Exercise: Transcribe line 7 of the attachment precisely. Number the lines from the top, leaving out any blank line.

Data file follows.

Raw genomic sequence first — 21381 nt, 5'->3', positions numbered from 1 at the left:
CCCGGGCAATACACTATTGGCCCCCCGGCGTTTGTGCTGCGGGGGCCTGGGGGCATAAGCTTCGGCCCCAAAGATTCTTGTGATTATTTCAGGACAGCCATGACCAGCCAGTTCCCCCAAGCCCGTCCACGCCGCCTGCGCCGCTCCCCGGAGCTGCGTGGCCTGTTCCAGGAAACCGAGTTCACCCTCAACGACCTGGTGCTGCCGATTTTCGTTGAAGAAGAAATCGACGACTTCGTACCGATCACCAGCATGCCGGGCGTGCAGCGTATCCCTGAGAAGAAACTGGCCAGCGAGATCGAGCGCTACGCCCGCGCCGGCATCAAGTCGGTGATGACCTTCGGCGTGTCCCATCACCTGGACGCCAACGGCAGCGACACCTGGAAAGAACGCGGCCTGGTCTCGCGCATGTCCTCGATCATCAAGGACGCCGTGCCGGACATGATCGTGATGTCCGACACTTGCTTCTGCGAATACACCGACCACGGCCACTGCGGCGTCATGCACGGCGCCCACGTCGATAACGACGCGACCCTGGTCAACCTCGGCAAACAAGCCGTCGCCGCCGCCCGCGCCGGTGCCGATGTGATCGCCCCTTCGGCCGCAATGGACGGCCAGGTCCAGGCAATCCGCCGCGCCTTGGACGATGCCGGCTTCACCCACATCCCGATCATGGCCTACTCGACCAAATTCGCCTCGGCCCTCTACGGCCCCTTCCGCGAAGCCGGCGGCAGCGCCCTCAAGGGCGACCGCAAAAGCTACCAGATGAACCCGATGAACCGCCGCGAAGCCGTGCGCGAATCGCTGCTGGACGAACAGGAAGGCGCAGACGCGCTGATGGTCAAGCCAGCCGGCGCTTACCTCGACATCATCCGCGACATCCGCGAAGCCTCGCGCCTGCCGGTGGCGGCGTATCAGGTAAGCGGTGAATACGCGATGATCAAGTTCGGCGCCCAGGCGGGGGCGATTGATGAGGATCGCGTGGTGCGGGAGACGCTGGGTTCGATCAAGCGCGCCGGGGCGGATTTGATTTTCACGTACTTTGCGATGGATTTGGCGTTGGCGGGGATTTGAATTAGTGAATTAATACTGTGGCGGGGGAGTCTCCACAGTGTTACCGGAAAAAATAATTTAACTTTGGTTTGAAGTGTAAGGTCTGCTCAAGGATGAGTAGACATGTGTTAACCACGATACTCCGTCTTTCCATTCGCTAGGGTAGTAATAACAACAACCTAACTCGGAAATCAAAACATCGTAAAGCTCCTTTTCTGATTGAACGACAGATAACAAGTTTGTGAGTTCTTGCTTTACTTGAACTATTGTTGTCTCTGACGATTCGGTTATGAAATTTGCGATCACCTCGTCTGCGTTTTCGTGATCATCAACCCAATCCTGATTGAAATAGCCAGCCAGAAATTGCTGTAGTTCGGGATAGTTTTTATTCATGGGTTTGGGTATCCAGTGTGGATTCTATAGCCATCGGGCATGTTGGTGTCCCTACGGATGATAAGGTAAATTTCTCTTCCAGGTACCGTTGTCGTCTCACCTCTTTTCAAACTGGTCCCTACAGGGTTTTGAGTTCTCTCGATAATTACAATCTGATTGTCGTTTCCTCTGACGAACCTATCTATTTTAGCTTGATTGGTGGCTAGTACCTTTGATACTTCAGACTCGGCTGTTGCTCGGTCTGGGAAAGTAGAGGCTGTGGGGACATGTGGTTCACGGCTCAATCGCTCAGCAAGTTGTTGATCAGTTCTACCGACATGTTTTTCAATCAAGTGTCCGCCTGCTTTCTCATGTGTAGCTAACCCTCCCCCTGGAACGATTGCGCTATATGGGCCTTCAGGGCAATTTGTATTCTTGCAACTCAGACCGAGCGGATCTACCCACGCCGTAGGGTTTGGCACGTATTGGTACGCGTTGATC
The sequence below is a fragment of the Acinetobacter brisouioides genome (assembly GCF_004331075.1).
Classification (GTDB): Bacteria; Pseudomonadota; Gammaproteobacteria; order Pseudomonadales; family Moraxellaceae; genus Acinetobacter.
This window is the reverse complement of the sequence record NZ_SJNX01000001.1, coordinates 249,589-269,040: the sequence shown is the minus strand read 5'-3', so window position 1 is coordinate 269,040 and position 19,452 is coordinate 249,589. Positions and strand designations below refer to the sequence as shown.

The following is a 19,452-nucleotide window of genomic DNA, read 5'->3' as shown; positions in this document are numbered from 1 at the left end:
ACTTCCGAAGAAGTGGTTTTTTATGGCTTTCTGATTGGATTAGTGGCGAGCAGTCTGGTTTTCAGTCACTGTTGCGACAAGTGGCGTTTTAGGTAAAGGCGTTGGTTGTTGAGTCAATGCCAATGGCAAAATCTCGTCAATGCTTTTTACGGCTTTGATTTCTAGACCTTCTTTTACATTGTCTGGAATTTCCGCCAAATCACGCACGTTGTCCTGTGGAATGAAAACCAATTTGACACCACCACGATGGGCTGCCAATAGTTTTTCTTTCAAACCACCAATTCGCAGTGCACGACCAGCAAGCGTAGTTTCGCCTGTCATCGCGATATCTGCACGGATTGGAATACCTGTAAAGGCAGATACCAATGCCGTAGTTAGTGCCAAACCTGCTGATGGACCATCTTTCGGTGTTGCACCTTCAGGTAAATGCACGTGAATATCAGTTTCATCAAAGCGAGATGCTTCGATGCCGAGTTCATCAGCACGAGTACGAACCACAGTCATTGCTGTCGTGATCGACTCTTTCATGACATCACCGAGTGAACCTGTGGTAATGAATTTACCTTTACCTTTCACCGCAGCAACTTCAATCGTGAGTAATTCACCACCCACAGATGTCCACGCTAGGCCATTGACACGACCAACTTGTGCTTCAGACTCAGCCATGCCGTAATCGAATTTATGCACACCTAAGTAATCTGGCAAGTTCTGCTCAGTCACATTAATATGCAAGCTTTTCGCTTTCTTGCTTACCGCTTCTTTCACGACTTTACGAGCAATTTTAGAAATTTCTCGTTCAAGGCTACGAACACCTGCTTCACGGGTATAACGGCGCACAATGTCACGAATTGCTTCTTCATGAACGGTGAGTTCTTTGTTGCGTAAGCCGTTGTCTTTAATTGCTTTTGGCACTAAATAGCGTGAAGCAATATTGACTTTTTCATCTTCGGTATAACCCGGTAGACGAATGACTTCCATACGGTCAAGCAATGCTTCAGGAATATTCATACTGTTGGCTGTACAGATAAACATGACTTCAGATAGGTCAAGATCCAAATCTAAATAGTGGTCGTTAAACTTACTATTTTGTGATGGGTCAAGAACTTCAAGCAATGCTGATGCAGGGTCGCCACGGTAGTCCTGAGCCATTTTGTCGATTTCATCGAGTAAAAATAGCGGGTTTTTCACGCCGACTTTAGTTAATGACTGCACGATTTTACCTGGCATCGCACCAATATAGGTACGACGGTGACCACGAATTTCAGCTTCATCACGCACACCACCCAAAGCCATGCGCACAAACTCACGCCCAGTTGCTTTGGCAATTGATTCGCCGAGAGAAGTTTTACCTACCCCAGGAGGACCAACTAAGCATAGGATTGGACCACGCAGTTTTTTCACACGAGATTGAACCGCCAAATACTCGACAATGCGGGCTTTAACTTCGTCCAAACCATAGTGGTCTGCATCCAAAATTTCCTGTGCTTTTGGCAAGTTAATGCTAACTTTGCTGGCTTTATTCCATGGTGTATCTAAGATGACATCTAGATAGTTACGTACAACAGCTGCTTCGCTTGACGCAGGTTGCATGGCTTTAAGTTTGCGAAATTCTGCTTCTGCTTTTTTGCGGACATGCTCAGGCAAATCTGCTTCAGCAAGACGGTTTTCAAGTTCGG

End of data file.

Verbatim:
ACTTCCGAAGAAGTGGTTTTTTATGGCTTTCTGATTGGATTAGTGGCGAGCAGTCTGGTTTTCAGTCACTGTTGCGACAAGTGGCGTTTTAGGTAAAGGCGTTGGTTGTTGAGTCAATGCCAATGGCAAAATCTCGTCAATGCTTTTTACGGCTTTGATTTCTAGACCTTCTTTTACATTGTCTGGAATTTCCGCCAAATCACGCACGTTGTCCTGTGGAATGAAAACCAATTTGACACCACCACGATGGGCTGCCAATAGTTTTTCTTTCAAACCACCAATTCGCAGTGCACGACCAGCAAGCGTAGTTTCGCCTGTCATCGCGATATCTGCACGGATTGGAATACCTGTAAAGGCAGATACCAATGCCGTAGTTAGTGCCAAACCTGCTGATGGACCATCTTTCGGTGTTGCACCTTCAGGTAAATGCACGTGAATATCAGTTTCATCAAAGCGAGATGCTTCGATGCCGAGTTCATCAGCACGAGTACGAACCACAGTCATTGCTGTCGTGATCGACTCTTTCATGACATCACCGAGTGAACCTGTGGTAATGAATTTACCTTTACCTTTCACCGCAGCAACTTCAATCGTGAGTAATTCACCACCCACAGATGTCCACGCTAGGCCATTGACACGACCAACTTGTGCTTCAGACTCAGCCATGCCGTAATCGAATTTATGCACACCTAAGTAATCTGGCAAGTTCTGCTCAGTCACATTAATATGCAAGCTTTTCGCTTTCTTGCTTACCGCTTCTTTCACGACTTTACGAGCAATTTTAGAAATTTCTCGTTCAAGGCTACGAACACCTGCTTCACGGGTATAACGGCGCACAATGTCACGAATTGCTTCTTCATGAACGGTGAGTTCTTTGTTGCGTAAGCCGTTGTCTTTAATTGCTTTTGGCACTAAATAGCGTGAAGCAATATTGACTTTTTCATCTTCGGTATAACCCGGTAGACGAATGACTTCCATACGGTCAAGCAATGCTTCAGGAATATTCATACTGTTGGCTGTACAGATAAACATGACTTCAGATAGGTCAAGATCCAAATCTAAATAGTGGTCGTTAAACTTACTATTTTGTGATGGGTCAAGAACTTCAAGCAATGCTGATGCAGGGTCGCCACGGTAGTCCTGAGCCATTTTGTCGATTTCATCGAGTAAAAATAGCGGGTTTTTCACGCCGACTTTAGTTAATGACTGCACGATTTTACCTGGCATCGCACCAATATAGGTACGACGGTGACCACGAATTTCAGCTTCATCACGCACACCACCCAAAGCCATGCGCACAAACTCACGCCCAGTTGCTTTGGCAATTGATTCGCCGAGAGAAGTTTTACCTACCCCAGGAGGACCAACTAAGCATAGGATTGGACCACGCAGTTTTTTCACACGAGATTGAACCGCCAAATACTCGACAATGCGGGCTTTAACTTCGTCCAAACCATAGTGGTCTGCATCCAAAATTTCCTGTGCTTTTGGCAAGTTAATGCTAACTTTGCTGGCTTTATTCCATGGTGTATCTAAGATGACATCTAGATAGTTACGTACAACAGCTGCTTCGCTTGACGCAGGTTGCATGGCTTTAAGTTTGCGAAATTCTGCTTCTGCTTTTTTGCGGACATGCTCAGGCAAATCTGCTTCAGCAAGACGGTTTTCAAGTTCGG